It is sometimes thought there is a fine balance between saving money and having effective security systems at a community. Yes and no. It’s no secret that most security systems are an investment by an association. This investment is often made with the plan to save money in other areas by utilizing the equipment or security methods in place. On the surface, that may not be as easy to see. However, there are a few commons ways that many communities save money with one or more security solutions strategically placed in the neighborhood.
Gated or not, many planned communities in Florida have amenities for all residents to use. Typically this is a pool and clubhouse, but it is not uncommon to find a fitness center, tennis court, or other amenity that the residents contribute dues to maintain and use. So what is the most common issues that communities have with these amenities? Trespassing and/or vandalism.
Whether its pool furniture thrown in the deep end or dish soap in the hot tub, the damage that some communities experience at their amenity starts to add up. Those examples aren’t even the worst of it. Without a proper security system in place, a community is likely to continue experiencing these incidents and deal with the costs to clean up the damage.
If access control isn’t already installed, it should be. Managing access to an amenity has far more benefits than just keeping trespassers out, but that is certainly one pro. What about the people that hop the fence though? This is where the real investment comes into play.
Implementing an active monitoring system for the pool is one of the most cost effective methods for deterring trespassing and preventing vandalism. Think of it like an invisible tripwire, and when that line is crossed during closed hours, an alert is sent to a real person who can remotely see the area. If trespassers are indeed at the amenity, the virtual guard can speak directly with those people and demand they leave. This type of proactive system prevents vandalism before the damage can be done, saving the community associated repair costs.
An active video surveillance system requires an initial installation investment and monitoring fee; both will vary on the size on the system. However, this effective solution is also more affordable than hiring a person to physically oversee an amenity all night, and many associations find the system pays for itself with the incidents that are prevented.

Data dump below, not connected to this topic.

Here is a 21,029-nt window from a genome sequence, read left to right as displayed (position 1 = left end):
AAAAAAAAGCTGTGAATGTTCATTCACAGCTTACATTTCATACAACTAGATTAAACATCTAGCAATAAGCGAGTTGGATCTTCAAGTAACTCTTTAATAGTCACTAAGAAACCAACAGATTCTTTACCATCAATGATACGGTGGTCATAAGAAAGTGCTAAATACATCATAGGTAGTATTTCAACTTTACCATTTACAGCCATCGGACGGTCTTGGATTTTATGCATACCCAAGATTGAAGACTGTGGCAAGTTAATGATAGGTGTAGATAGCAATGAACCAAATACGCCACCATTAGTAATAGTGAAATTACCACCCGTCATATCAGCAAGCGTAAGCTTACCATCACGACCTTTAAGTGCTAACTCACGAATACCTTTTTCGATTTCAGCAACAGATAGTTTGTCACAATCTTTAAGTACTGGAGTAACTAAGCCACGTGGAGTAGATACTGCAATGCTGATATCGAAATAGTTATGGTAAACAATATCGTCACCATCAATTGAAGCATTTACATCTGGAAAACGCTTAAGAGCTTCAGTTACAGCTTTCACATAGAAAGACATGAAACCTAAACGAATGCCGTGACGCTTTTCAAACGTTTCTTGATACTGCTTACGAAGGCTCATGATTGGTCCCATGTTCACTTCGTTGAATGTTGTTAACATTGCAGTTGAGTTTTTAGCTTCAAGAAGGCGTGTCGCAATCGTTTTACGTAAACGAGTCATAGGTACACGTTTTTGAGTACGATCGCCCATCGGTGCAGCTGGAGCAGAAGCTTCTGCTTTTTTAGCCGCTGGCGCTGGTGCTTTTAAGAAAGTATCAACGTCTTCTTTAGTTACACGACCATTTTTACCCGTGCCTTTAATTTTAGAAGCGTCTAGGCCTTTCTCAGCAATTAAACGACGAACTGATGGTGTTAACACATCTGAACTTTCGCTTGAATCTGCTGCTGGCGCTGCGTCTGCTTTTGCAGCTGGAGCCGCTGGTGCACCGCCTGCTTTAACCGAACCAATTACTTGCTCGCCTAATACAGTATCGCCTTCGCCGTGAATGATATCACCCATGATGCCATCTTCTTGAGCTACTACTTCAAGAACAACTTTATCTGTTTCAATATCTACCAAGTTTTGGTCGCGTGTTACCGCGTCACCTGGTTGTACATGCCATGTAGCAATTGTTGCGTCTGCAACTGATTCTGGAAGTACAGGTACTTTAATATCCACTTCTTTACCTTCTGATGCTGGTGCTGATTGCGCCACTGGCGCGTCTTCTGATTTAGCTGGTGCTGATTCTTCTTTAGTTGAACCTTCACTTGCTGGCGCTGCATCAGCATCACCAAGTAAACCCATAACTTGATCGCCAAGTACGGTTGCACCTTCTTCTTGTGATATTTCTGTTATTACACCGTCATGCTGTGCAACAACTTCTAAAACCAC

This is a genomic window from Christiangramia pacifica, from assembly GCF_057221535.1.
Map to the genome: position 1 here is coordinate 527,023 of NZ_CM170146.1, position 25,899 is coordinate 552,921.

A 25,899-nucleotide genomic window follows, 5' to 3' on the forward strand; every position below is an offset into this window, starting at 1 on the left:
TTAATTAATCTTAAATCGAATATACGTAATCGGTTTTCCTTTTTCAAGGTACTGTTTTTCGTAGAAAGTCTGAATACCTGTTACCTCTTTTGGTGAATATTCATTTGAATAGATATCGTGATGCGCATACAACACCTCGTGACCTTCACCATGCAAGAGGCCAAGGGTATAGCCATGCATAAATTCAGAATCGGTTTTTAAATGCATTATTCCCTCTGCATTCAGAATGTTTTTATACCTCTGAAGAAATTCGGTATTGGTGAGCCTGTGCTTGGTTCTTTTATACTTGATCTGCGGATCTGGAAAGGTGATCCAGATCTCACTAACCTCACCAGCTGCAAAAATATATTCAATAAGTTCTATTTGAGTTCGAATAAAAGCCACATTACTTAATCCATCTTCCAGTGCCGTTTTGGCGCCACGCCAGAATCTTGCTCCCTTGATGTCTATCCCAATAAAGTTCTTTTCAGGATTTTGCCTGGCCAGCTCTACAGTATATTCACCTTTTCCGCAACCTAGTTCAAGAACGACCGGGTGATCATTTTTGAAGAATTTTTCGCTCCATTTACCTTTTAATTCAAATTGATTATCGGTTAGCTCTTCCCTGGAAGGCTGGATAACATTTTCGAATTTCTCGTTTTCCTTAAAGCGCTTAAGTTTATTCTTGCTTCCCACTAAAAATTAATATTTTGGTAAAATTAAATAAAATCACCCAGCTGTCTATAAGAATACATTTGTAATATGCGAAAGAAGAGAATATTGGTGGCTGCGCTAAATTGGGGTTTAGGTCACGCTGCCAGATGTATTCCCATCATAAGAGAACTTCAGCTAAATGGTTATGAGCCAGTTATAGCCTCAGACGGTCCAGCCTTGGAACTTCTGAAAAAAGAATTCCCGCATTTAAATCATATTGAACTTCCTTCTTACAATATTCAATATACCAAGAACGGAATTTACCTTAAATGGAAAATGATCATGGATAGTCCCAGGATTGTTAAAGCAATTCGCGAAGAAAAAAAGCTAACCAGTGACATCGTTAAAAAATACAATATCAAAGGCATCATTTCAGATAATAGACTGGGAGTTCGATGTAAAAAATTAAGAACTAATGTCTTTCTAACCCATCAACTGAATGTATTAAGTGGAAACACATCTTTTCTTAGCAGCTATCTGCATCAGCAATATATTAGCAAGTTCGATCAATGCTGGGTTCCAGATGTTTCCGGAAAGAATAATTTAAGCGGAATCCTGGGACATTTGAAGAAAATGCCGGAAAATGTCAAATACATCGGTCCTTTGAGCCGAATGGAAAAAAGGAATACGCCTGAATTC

For gated communities, the most common and frustrating costs are often related to gate damage. There are not any exceptions; if you have a gated community, you will have gate damage. While there are ways to prevent (not eliminate) the occurrences, it is best to have a method in place to recoup the damage costs.
Strategically placed license plate cameras at a gated community entrance are key to capturing the vehicle information of drivers entering the association, especially if that driver tailgates and hits the gate. When employed with a series of other cameras at the entrance, an association can capture the details of any incidents at the gate. Rather than losing money on service calls and repairs, associations that utilize their system and services (depending on the provider) recoup damage costs when a specific driver is at fault.
Often times, a security service vendor provides a service and maintenance plan, just like other industries. These plans frequently assist communities in saving money when equipment fails. It’s important to remember that all technology is susceptible to malfunctions or failures, but a service and maintenance plan can help with equipment checks and replacements when something is not operating as it should. That being said, communities should still prepare and save for incidents that are not covered under a service and maintenance plan or when a system has reached its end of life.
If taken to the extremes, saving on “security” can be a detriment to an association. For example, installing fake or dummy cameras in an area that residents believe is protected. Some communities see this as an easy save, but this can actually be a huge liability for the association. Other times, a community will simply not take an action even if an area is having continuous issues. It is not an uncommon occurrence but will only cost the community until something is done.
When it comes to saving money for the association, it’s less that there is a balance or choice between saving and spending on a system. In reality, the savings often come from having an effective community security system and/or access management solution. While there are common ways that many communities save, it is still important for an association to take a detailed look at the specific issues being experienced, the design of their community, and other variables. These factors will help a community devise a plan, or work with a provider to do so, and determine the best course of action and greatest savings.
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